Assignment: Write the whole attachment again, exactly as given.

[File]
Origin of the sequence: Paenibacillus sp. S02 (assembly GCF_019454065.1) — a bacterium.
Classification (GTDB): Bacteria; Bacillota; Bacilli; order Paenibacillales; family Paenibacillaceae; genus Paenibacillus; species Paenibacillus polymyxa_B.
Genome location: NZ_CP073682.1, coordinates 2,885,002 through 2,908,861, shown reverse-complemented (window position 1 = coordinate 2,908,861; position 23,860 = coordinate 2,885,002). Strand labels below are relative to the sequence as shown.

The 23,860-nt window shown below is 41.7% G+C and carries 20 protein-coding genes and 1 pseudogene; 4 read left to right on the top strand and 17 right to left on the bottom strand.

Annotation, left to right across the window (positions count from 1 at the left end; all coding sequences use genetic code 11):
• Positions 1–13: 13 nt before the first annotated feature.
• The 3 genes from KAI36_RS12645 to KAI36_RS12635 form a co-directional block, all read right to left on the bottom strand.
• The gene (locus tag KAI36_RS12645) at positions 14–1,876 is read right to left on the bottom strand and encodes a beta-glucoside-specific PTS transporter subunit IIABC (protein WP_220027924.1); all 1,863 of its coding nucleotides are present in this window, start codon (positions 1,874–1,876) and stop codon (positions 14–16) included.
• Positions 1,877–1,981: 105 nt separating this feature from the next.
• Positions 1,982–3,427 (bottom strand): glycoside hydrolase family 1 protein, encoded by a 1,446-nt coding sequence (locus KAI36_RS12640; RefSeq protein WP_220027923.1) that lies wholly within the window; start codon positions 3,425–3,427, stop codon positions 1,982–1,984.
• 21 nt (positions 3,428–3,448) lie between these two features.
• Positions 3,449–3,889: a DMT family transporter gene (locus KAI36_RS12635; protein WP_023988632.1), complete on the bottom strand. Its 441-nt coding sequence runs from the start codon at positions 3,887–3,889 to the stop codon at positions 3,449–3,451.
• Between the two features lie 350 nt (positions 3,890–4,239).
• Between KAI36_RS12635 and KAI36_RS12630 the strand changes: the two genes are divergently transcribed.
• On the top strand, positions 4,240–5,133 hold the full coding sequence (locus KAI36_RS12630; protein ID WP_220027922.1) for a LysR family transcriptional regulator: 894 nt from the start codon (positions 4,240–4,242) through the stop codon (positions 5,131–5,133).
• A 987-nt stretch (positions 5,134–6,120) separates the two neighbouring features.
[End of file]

Origin of the sequence: Paenibacillus sp. S02 (assembly GCF_019454065.1) — a bacterium.
Classification (GTDB): Bacteria; Bacillota; Bacilli; order Paenibacillales; family Paenibacillaceae; genus Paenibacillus; species Paenibacillus polymyxa_B.
Genome location: NZ_CP073682.1, coordinates 2,885,002 through 2,908,861, shown reverse-complemented (window position 1 = coordinate 2,908,861; position 23,860 = coordinate 2,885,002). Strand labels below are relative to the sequence as shown.

The 23,860-nt window shown below is 41.7% G+C and carries 20 protein-coding genes and 1 pseudogene; 4 read left to right on the top strand and 17 right to left on the bottom strand.

Annotation, left to right across the window (positions count from 1 at the left end; all coding sequences use genetic code 11):
• Positions 1–13: 13 nt before the first annotated feature.
• The 3 genes from KAI36_RS12645 to KAI36_RS12635 form a co-directional block, all read right to left on the bottom strand.
• The gene (locus tag KAI36_RS12645) at positions 14–1,876 is read right to left on the bottom strand and encodes a beta-glucoside-specific PTS transporter subunit IIABC (protein WP_220027924.1); all 1,863 of its coding nucleotides are present in this window, start codon (positions 1,874–1,876) and stop codon (positions 14–16) included.
• Positions 1,877–1,981: 105 nt separating this feature from the next.
• Positions 1,982–3,427 (bottom strand): glycoside hydrolase family 1 protein, encoded by a 1,446-nt coding sequence (locus KAI36_RS12640; RefSeq protein WP_220027923.1) that lies wholly within the window; start codon positions 3,425–3,427, stop codon positions 1,982–1,984.
• 21 nt (positions 3,428–3,448) lie between these two features.
• Positions 3,449–3,889: a DMT family transporter gene (locus KAI36_RS12635; protein WP_023988632.1), complete on the bottom strand. Its 441-nt coding sequence runs from the start codon at positions 3,887–3,889 to the stop codon at positions 3,449–3,451.
• Between the two features lie 350 nt (positions 3,890–4,239).
• Between KAI36_RS12635 and KAI36_RS12630 the strand changes: the two genes are divergently transcribed.
• On the top strand, positions 4,240–5,133 hold the full coding sequence (locus KAI36_RS12630; protein ID WP_220027922.1) for a LysR family transcriptional regulator: 894 nt from the start codon (positions 4,240–4,242) through the stop codon (positions 5,131–5,133).
• A 987-nt stretch (positions 5,134–6,120) separates the two neighbouring features.